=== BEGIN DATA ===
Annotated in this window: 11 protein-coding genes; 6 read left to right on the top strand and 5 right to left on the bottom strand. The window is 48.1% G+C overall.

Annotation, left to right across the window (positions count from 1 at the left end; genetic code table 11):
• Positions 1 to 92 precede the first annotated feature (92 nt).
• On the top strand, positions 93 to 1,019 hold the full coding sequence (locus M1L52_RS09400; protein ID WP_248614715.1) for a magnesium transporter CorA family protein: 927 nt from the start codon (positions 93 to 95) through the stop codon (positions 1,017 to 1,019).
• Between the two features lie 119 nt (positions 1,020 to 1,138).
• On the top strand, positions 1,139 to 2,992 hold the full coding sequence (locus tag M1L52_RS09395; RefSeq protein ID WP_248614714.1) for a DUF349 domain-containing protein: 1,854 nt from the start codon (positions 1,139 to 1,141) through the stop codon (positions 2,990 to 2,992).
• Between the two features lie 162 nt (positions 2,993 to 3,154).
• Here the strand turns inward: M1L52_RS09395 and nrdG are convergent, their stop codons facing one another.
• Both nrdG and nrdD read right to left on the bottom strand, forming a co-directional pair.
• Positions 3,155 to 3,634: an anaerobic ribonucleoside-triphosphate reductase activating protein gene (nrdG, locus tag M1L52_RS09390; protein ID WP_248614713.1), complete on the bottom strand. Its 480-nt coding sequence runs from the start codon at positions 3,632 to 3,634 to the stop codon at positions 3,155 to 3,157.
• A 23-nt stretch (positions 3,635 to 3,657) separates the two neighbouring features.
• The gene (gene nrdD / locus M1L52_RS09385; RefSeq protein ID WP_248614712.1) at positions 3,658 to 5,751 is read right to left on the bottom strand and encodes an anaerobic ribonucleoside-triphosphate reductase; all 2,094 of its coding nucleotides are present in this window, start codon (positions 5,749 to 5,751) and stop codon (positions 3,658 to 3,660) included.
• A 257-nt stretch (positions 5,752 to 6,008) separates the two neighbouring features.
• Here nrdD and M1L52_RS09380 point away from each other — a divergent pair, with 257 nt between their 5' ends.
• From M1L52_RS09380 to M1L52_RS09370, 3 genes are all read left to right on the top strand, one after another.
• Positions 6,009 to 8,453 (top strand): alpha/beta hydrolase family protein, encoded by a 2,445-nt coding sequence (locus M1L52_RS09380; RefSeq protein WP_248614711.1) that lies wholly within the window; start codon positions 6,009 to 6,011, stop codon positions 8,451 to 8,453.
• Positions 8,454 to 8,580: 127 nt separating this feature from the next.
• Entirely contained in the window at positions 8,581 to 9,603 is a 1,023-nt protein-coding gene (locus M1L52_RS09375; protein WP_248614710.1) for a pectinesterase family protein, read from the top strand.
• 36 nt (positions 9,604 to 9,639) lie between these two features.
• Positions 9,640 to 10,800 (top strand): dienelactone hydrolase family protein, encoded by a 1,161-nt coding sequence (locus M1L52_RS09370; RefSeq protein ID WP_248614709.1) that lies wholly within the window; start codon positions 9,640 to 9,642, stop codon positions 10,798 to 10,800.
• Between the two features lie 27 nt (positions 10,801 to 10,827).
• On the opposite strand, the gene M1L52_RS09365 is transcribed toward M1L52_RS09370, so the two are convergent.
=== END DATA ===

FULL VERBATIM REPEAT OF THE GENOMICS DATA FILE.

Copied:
Annotated in this window: 11 protein-coding genes; 6 read left to right on the top strand and 5 right to left on the bottom strand. The window is 48.1% G+C overall.

Annotation, left to right across the window (positions count from 1 at the left end; genetic code table 11):
• Positions 1 to 92 precede the first annotated feature (92 nt).
• On the top strand, positions 93 to 1,019 hold the full coding sequence (locus M1L52_RS09400; protein ID WP_248614715.1) for a magnesium transporter CorA family protein: 927 nt from the start codon (positions 93 to 95) through the stop codon (positions 1,017 to 1,019).
• Between the two features lie 119 nt (positions 1,020 to 1,138).
• On the top strand, positions 1,139 to 2,992 hold the full coding sequence (locus tag M1L52_RS09395; RefSeq protein ID WP_248614714.1) for a DUF349 domain-containing protein: 1,854 nt from the start codon (positions 1,139 to 1,141) through the stop codon (positions 2,990 to 2,992).
• Between the two features lie 162 nt (positions 2,993 to 3,154).
• Here the strand turns inward: M1L52_RS09395 and nrdG are convergent, their stop codons facing one another.
• Both nrdG and nrdD read right to left on the bottom strand, forming a co-directional pair.
• Positions 3,155 to 3,634: an anaerobic ribonucleoside-triphosphate reductase activating protein gene (nrdG, locus tag M1L52_RS09390; protein ID WP_248614713.1), complete on the bottom strand. Its 480-nt coding sequence runs from the start codon at positions 3,632 to 3,634 to the stop codon at positions 3,155 to 3,157.
• A 23-nt stretch (positions 3,635 to 3,657) separates the two neighbouring features.
• The gene (gene nrdD / locus M1L52_RS09385; RefSeq protein ID WP_248614712.1) at positions 3,658 to 5,751 is read right to left on the bottom strand and encodes an anaerobic ribonucleoside-triphosphate reductase; all 2,094 of its coding nucleotides are present in this window, start codon (positions 5,749 to 5,751) and stop codon (positions 3,658 to 3,660) included.
• A 257-nt stretch (positions 5,752 to 6,008) separates the two neighbouring features.
• Here nrdD and M1L52_RS09380 point away from each other — a divergent pair, with 257 nt between their 5' ends.
• From M1L52_RS09380 to M1L52_RS09370, 3 genes are all read left to right on the top strand, one after another.
• Positions 6,009 to 8,453 (top strand): alpha/beta hydrolase family protein, encoded by a 2,445-nt coding sequence (locus M1L52_RS09380; RefSeq protein WP_248614711.1) that lies wholly within the window; start codon positions 6,009 to 6,011, stop codon positions 8,451 to 8,453.
• Positions 8,454 to 8,580: 127 nt separating this feature from the next.
• Entirely contained in the window at positions 8,581 to 9,603 is a 1,023-nt protein-coding gene (locus M1L52_RS09375; protein WP_248614710.1) for a pectinesterase family protein, read from the top strand.
• 36 nt (positions 9,604 to 9,639) lie between these two features.
• Positions 9,640 to 10,800 (top strand): dienelactone hydrolase family protein, encoded by a 1,161-nt coding sequence (locus M1L52_RS09370; RefSeq protein ID WP_248614709.1) that lies wholly within the window; start codon positions 9,640 to 9,642, stop codon positions 10,798 to 10,800.
• Between the two features lie 27 nt (positions 10,801 to 10,827).
• On the opposite strand, the gene M1L52_RS09365 is transcribed toward M1L52_RS09370, so the two are convergent.